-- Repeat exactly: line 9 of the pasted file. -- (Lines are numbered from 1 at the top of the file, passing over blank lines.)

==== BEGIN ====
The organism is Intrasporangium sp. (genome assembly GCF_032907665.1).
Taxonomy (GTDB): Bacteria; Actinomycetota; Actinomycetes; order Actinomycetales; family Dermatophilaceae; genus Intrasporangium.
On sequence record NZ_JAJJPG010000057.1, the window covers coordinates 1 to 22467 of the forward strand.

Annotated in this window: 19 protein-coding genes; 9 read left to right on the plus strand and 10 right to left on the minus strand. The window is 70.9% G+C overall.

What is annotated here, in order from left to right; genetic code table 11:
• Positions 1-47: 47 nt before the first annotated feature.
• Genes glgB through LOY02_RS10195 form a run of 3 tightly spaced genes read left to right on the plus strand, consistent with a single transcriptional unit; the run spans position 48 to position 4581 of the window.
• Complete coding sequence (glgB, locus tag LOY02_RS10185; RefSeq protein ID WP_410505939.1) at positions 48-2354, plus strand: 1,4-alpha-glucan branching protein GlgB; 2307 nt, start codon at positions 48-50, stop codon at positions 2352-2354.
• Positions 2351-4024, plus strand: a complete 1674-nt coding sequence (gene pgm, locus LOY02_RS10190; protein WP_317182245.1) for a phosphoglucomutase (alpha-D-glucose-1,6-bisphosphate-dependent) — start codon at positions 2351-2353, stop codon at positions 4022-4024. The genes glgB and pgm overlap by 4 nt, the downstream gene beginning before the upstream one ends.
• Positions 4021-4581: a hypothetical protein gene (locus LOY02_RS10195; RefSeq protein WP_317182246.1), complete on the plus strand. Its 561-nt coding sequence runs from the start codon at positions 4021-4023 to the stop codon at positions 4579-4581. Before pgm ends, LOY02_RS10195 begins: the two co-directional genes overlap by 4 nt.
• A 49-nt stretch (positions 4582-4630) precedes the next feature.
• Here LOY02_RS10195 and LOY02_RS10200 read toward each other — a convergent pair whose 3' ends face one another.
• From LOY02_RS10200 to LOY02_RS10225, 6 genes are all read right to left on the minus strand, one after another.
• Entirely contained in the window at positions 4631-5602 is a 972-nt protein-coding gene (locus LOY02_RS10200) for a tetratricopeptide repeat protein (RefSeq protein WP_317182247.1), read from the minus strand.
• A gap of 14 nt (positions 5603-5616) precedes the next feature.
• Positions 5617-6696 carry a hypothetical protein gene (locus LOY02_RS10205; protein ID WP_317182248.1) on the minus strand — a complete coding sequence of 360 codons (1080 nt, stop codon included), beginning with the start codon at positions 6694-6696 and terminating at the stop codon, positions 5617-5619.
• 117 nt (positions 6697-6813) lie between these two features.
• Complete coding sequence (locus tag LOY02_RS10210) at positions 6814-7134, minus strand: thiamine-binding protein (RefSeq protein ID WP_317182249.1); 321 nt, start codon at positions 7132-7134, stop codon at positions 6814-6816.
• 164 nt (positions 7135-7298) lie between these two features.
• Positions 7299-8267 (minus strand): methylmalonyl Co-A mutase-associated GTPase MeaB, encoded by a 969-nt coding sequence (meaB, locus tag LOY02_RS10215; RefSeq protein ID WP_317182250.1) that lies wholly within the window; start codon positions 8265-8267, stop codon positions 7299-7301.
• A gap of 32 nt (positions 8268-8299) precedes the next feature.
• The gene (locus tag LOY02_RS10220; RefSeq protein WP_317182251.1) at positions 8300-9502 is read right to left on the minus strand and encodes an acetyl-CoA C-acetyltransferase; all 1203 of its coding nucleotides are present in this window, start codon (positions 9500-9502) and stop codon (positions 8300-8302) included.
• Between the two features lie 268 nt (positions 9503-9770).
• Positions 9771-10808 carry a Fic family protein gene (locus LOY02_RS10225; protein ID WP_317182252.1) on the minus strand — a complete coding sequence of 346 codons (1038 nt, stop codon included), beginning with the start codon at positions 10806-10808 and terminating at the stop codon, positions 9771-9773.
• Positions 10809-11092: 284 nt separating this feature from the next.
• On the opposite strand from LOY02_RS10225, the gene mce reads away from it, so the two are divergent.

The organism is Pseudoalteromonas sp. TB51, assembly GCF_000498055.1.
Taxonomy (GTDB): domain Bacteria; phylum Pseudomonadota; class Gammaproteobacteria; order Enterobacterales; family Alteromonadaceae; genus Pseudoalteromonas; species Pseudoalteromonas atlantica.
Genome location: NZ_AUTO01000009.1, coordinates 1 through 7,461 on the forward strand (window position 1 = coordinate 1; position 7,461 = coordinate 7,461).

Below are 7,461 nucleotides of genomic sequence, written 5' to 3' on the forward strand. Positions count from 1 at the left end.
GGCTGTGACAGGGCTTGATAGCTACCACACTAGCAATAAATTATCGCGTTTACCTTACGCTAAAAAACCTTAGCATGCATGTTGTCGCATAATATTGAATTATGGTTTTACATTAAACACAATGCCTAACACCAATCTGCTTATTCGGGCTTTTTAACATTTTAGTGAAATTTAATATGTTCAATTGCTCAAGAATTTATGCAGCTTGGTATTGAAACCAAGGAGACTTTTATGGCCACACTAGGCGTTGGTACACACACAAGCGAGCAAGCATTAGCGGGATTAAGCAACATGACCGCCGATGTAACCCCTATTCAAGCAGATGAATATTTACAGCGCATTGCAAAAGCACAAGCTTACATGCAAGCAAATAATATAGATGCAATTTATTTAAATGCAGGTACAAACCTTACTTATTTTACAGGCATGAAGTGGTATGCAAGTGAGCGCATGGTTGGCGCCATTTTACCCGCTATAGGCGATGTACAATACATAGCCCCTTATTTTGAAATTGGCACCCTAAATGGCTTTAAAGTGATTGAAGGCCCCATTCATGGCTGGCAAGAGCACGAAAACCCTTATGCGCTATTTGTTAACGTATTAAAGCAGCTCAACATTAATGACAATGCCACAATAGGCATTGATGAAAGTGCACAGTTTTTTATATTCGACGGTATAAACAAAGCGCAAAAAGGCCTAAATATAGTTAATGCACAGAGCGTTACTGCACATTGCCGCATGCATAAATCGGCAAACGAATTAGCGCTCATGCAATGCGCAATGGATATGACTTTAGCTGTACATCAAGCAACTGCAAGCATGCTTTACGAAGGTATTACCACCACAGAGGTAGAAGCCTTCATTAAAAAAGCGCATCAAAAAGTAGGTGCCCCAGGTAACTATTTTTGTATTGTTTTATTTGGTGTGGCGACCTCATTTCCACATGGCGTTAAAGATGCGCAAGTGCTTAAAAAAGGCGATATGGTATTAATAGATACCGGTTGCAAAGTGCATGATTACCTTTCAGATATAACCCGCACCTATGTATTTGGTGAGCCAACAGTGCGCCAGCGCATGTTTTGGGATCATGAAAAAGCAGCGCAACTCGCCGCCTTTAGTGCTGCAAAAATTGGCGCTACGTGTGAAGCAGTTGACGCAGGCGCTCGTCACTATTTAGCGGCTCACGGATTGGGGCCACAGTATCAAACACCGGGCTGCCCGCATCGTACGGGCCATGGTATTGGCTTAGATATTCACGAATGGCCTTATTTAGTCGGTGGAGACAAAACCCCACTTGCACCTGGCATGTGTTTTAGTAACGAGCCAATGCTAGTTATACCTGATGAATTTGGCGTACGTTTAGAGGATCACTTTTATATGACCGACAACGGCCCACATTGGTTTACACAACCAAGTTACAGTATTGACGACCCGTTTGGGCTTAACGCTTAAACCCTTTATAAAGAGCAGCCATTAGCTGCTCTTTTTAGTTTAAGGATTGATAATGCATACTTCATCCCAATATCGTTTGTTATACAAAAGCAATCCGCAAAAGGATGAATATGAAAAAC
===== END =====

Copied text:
• Positions 2351-4024, plus strand: a complete 1674-nt coding sequence (gene pgm, locus LOY02_RS10190; protein WP_317182245.1) for a phosphoglucomutase (alpha-D-glucose-1,6-bisphosphate-dependent) — start codon at positions 2351-2353, stop codon at positions 4022-4024. The genes glgB and pgm overlap by 4 nt, the downstream gene beginning before the upstream one ends.